Our review of the academic literature found that a broad array of evidence indicates that gun availability is a risk factor for homicide, both in the United States and across high-income countries. Case-control studies, ecological time-series and cross-sectional studies indicate that in homes, cities, states and regions in the US, where there are more guns, both men and women are at higher risk for homicide, particularly firearm homicide.
Hepburn, Lisa; Hemenway, David. Firearm availability and homicide: A review of the literature. Aggression and Violent Behavior: A Review Journal. 2004; 9:417-40.
2. Across high-income nations, more guns = more homicide.
We analyzed the relationship between homicide and gun availability using data from 26 developed countries from the early 1990s. We found that across developed countries, where guns are more available, there are more homicides. These results often hold even when the United States is excluded.
Hemenway, David; Miller, Matthew. Firearm availability and homicide rates across 26 high income countries. Journal of Trauma. 2000; 49:985-88.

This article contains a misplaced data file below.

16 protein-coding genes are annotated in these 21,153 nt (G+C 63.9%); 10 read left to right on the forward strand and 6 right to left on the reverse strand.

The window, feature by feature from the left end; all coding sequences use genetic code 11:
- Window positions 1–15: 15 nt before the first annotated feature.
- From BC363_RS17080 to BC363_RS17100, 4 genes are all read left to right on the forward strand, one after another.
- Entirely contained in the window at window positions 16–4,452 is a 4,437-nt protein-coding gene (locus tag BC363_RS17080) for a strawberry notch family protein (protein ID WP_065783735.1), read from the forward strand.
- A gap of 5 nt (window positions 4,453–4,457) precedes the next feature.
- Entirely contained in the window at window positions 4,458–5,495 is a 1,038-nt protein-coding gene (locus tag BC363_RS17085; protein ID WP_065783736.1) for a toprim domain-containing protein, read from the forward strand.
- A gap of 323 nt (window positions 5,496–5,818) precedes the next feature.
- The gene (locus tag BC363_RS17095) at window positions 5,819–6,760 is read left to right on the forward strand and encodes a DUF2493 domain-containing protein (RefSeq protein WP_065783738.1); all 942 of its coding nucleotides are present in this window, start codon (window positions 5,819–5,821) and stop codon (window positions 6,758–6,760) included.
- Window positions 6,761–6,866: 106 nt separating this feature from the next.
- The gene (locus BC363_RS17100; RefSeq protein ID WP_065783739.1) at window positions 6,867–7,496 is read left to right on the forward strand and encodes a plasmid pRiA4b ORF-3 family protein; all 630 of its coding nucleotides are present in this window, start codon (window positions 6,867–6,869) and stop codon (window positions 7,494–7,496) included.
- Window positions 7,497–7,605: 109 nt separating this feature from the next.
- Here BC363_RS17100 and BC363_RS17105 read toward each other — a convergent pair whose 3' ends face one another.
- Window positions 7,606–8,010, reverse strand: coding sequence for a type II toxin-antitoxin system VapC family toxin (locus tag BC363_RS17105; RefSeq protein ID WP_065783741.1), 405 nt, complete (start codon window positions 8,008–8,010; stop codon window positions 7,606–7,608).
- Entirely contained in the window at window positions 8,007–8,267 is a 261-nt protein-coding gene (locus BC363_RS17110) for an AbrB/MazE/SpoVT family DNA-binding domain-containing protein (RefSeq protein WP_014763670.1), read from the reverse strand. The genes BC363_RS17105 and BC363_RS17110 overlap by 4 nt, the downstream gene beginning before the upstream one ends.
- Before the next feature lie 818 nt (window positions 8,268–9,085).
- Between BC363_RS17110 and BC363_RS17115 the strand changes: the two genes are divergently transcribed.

3. Across states, more guns = more homicide
Using a validated proxy for firearm ownership, we analyzed the relationship between firearm availability and homicide across 50 states over a ten year period (1988-1997).
After controlling for poverty and urbanization, for every age group, people in states with many guns have elevated rates of homicide, particularly firearm homicide.
Miller, Matthew; Azrael, Deborah; Hemenway, David. Household firearm ownership levels and homicide rates across U.S. regions and states, 1988-1997. American Journal of Public Health. 2002: 92:1988-1993.